Sermon for the 20th Sunday after Pentecost - Matthew 22:15-22
Jesus doesn’t have a need to be Caesar. He isn’t living and dying to be an emperor, he’s not running for political office, he doesn’t have the best public relations team. He’s not tweeting at 3 o’clock in the morning about Puerto Rico, dead soldiers, or Russia. Nor is he hoping to rile you up by what those rich people over there are doing, what the racists over here are doing, or what we are told is the truth. Getting soundbites in the news to wrangle you. To harm you. What Jesus does do, though, is upset our moments. He sees through our own hypocrisy to get to the root cause of our fear, our failure. He hijacks the moments we try to make him our Messiah in the way we want him to be, rather than the Redeemer that God has given to us in him.
In this passage, the Pharisees bring along some rather uncommon allies, the Herodians, those allied to the so-called king of Judea, Herod, and they want to try and trap Jesus. They have laid the snare in such a way that they think he is in deep trouble.
We know you teach the way of God, Jesus, but in your teaching where do you land on the issue of politics. The issue of state allegiance, of patriotism, of economics. Where do you land Jesus? Should we pay the poll-tax, or not?
They hope for him to be caught, tried and executed. If he says No, the Herodians are ready to arrest another revolutionary. Another political prisoner to add to the stockade. The sort of “messiah” that seeks to overthrow the ruling powers and usher in the Kingdom of Israel. Painting him the Zealot, like Judas Iscariot, who saw in Jesus his own version of the Tea Party or Bernie Sanders.
If he says Yes, it is okay to pay the poll-tax, a tax inflicted on non-roman citizens just for existing. For just having a head. That is where the word “poll” comes from. (BTW - This is the reason for the census in Roman times, and in the story of Christmas in Luke. It’s the same word. Using the counting for revenue sake.) If Jesus says – Yes, it is lawful, in obedience to Jewish law, to pay this tax – the people will turn against him. He will lose his followers, but also there would be a way for the religious leaders to convict him of breaking their law. They think they have him between a proverbial rock and hard place.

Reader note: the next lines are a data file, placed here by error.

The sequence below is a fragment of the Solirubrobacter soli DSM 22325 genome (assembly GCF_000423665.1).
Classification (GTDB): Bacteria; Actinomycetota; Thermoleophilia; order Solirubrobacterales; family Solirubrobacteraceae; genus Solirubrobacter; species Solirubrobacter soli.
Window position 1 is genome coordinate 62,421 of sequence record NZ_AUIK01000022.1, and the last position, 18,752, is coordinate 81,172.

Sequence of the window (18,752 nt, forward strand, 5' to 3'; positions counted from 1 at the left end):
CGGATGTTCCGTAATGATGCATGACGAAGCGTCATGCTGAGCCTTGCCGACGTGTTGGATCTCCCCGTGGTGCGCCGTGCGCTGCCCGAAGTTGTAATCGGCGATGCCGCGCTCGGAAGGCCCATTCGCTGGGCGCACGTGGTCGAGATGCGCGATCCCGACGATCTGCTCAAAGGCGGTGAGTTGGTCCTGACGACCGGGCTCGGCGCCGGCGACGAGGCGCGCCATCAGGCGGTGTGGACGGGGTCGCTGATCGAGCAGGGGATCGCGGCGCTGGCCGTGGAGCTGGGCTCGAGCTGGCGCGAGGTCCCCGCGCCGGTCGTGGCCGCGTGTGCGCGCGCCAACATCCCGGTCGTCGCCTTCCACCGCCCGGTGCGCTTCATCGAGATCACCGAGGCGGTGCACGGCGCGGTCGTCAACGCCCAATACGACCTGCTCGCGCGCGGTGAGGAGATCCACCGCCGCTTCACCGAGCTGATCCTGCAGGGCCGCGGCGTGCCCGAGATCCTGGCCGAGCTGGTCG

They want to truly catch him in this whole “Way of God” business. They try and flatter him, give him some kudos, then tear him down. You teach the way of God, Jesus. You don’t care about who someone is in life. So, which way is it then? Patriotism? State religion? Allegiance to an Emperor who equates himself to God? Or, allegiance to revolution? Radicalism? Pushing against the occupying forces? As though they want to tell him - Come now, Jesus. Pagan taxation can’t be the way of God, can it? God can’t condone things being done or used by stuff not connected to true worship, or faith, or the sacred.
How many of you fit into this category? Believing that there are these certain things that God just cannot possibly be part of. Using something bad or weird, in our own eyes? Not possible. Our participating in it, even passively, guilt by association as it were, would be dangerous. And this is how it is familiar for us. We live in a world that tries to say there is a state and there is religion or faith. Some wish to blur the lines to make one the other and vice versa. Others want the chasm to grow so much between them that if you have any allegiance to one side or the other it would be impossible for you to cross to the other side. One becomes bad, the other good. Government bad, religion good. Or State as savior, faith as a cheap trick.
I can just see Jesus smile a little and laugh. Thinking back to the Scriptures, even to the Torah, the first five books of the Bible, where God, in Genesis, uses Joseph in a position of the power of a foreign government to save lives, especially his family. Where God uses the evil of his brothers, selling him into slavery, Potiphar sending him to prison, for the good of the world. Taking bad and doing good somehow.